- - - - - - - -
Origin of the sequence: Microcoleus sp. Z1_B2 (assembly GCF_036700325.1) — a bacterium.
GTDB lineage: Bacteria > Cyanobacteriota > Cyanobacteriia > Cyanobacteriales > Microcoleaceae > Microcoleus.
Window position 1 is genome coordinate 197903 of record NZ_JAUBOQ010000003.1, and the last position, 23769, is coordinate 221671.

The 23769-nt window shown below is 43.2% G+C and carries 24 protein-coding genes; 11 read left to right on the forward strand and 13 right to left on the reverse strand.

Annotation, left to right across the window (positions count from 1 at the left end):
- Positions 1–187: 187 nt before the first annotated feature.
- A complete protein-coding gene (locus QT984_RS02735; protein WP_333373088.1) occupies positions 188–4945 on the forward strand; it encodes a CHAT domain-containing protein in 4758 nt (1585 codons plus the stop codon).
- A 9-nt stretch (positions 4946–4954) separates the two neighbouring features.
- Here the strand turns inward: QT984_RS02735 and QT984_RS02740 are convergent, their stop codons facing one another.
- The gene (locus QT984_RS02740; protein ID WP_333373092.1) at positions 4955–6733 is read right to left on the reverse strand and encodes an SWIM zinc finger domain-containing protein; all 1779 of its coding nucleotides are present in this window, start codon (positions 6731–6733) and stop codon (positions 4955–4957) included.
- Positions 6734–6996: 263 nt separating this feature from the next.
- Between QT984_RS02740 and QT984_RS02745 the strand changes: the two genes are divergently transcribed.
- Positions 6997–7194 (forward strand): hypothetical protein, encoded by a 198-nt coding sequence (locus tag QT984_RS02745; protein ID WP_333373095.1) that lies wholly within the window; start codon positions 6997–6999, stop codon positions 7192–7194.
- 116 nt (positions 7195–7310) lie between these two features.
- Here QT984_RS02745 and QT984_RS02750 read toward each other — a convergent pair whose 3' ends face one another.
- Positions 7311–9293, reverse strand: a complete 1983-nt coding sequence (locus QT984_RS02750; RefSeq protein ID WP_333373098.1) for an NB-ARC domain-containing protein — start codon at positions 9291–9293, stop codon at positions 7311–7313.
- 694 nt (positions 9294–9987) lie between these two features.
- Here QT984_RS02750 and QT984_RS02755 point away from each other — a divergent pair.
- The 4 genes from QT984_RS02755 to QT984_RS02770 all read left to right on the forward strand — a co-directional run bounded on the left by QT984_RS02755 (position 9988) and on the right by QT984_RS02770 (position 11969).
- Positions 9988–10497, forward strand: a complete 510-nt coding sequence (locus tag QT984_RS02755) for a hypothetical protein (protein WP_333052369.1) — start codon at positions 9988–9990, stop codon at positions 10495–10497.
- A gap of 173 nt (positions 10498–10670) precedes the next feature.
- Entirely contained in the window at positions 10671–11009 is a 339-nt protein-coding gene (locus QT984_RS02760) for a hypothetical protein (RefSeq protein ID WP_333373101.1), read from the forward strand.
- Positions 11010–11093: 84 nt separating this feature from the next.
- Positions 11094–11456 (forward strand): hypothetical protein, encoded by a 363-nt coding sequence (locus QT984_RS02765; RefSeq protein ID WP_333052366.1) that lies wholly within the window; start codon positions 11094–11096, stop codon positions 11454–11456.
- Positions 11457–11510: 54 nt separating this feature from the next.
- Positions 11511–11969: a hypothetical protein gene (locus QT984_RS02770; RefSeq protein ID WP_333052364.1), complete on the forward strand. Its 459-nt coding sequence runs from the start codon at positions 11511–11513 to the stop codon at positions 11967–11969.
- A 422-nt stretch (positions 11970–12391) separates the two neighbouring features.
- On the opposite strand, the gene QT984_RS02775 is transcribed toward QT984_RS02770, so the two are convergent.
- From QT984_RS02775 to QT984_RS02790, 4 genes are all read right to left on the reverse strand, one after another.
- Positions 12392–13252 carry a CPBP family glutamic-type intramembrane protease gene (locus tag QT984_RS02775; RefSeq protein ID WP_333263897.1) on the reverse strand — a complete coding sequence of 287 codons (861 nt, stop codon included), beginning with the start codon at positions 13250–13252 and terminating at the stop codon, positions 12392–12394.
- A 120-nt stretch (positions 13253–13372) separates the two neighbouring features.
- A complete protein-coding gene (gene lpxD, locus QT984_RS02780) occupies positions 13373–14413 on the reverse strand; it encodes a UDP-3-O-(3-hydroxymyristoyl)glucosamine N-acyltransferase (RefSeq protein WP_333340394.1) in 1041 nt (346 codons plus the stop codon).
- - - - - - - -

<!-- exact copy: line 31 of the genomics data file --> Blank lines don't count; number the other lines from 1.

- A 120-nt stretch (positions 13253–13372) separates the two neighbouring features.